Performance group The Front Lawn (Don McGlashan, Harry Sinclair) stretch all of their prolific talents in this kooky Truly, Madly, Deeply style short. An eerie body-shifting whistled tune precedes Ben (McGlashan) finding his partner Linda (Jennifer Ward-Lealand) dead in bed. Then things get stranger: Linda’s ghost catches up with an old lover Victor (Sinclair) and faces a life-changing dilemma, while her body — awol with a tennis player on Tamaki Drive — has other plans. The surreal romance was made for TVNZ; it won best short at the 1990 NZ Screen Awards.
This documentary sees Dean Spanley director Toa Fraser and producer Matthew Metcalfe swap dialogue for dance. Based on The Royal NZ Ballet's acclaimed 2012 production of Giselle, the movie features American Ballet Theatre star Gillian Murphy as the dance-mad villager, wooed by a prince in disguise. Inspired by concert film The Last Waltz, a Leon Narbey-led camera team filmed the performance, with scenes of the lead dancers in Shanghai and New York counterpointing the onstage action. Following its Kiwi festival debut, Giselle screened at the 2013 Toronto Film Festival.
Gretchen Albrecht's richly-coloured large abstract paintings made her reputation in New Zealand from the late 1980s. This documentary (made for TV One's Artsville series) traces the development of Albrecht's work from her art school years through to her current interest in sculpture. Interspersed with commentary from family, collectors, writers, and art historians, the artist discusses her life, and the ideas and influences that inform her work. And in the studio, her working methods are revealed as she's filmed making new work.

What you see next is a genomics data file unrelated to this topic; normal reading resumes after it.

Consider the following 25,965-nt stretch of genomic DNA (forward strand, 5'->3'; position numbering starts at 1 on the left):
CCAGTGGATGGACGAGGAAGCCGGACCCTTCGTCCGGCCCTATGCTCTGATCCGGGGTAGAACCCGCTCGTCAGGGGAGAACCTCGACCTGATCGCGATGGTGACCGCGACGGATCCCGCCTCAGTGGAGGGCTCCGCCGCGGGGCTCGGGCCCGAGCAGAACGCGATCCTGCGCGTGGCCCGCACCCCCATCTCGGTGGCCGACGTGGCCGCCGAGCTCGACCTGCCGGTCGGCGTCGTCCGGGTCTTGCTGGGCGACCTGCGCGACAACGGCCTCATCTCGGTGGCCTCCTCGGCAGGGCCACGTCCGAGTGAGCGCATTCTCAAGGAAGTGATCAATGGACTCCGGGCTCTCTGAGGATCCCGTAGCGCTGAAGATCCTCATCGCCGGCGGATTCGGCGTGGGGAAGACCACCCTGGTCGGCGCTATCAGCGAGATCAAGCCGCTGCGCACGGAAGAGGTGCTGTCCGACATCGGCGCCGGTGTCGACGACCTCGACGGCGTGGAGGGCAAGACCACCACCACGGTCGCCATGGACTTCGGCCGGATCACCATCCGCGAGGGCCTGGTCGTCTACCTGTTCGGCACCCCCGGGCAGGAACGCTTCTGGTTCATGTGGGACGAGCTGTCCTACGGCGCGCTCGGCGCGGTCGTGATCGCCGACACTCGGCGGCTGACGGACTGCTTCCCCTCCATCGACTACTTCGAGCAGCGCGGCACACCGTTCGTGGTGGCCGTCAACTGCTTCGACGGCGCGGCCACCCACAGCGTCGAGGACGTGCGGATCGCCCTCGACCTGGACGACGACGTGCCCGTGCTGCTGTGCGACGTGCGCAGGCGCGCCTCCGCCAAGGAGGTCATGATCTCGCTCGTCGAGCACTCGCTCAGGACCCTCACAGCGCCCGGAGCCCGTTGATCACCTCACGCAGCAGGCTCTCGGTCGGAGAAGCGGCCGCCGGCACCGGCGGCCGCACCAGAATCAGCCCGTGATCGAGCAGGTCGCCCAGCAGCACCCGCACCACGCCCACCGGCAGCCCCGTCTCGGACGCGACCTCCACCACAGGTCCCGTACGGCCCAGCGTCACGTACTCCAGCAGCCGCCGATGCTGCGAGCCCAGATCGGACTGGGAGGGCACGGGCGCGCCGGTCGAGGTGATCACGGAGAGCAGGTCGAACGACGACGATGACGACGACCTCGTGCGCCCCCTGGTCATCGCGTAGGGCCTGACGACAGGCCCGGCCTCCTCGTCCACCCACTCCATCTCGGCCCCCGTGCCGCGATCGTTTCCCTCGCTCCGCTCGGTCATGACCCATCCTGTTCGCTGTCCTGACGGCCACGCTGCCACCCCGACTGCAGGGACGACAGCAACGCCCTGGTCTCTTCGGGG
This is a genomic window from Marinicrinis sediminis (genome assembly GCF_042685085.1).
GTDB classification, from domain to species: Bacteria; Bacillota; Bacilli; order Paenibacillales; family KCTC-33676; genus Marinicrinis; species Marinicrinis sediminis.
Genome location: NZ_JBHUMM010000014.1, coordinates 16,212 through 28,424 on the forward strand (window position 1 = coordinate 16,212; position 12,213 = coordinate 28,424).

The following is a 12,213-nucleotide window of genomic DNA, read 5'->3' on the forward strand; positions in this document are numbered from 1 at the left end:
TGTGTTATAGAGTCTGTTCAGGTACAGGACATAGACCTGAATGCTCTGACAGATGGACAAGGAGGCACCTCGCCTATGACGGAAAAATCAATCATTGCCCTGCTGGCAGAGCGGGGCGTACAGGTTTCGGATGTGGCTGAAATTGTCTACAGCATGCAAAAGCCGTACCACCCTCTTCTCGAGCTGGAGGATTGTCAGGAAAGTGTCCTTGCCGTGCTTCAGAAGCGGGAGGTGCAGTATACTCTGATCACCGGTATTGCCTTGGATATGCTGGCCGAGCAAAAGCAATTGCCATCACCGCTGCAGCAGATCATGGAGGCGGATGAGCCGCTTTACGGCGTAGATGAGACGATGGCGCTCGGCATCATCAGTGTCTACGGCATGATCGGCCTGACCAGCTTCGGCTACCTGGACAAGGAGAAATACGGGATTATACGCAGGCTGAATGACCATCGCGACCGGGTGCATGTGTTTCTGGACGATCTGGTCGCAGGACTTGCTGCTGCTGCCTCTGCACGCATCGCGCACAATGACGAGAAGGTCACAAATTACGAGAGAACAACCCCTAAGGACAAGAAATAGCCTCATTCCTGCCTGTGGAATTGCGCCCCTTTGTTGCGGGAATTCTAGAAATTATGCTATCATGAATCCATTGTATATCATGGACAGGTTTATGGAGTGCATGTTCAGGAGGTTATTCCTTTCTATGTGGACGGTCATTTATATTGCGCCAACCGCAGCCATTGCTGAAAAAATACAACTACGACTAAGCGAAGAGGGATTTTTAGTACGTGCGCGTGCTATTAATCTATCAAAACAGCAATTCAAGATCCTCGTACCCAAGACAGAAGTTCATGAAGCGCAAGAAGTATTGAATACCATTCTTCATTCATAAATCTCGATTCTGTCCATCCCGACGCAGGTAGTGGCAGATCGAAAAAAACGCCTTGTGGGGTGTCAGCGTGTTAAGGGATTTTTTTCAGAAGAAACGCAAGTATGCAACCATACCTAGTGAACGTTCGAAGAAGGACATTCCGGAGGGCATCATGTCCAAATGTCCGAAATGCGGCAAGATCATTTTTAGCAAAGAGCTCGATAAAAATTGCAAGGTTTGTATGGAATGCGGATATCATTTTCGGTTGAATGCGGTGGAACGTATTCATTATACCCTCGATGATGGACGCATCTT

Marti: The Passionate Eye is a film about leading New Zealand photographer, Marti Friedlander. Friedlander arrived in New Zealand from London in the late 1950s and photographed the country partly as a way of coming to terms with what she saw as its foreignness. In the process she captured aspects of New Zealand that familiarity had made invisible to its inhabitants, and created an important record of its social history.
Perfect Creature is set in an immaculately realised alternative colonial New Zealand where steam powers cobble-stoned cities, and zeppelins cruise the skies. A race of benevolent vampires preside over the spiritual life of humanity. When one of them turns rogue, a manhunt begins. Starring international actors (Dougray Scott, Saffron Burrows) Perfect Creature was the second feature for director Glenn Standring. It was the first NZ film picked up for distribution by a major Hollywood studio (Twentieth Century Fox), who ultimately dithered with its release.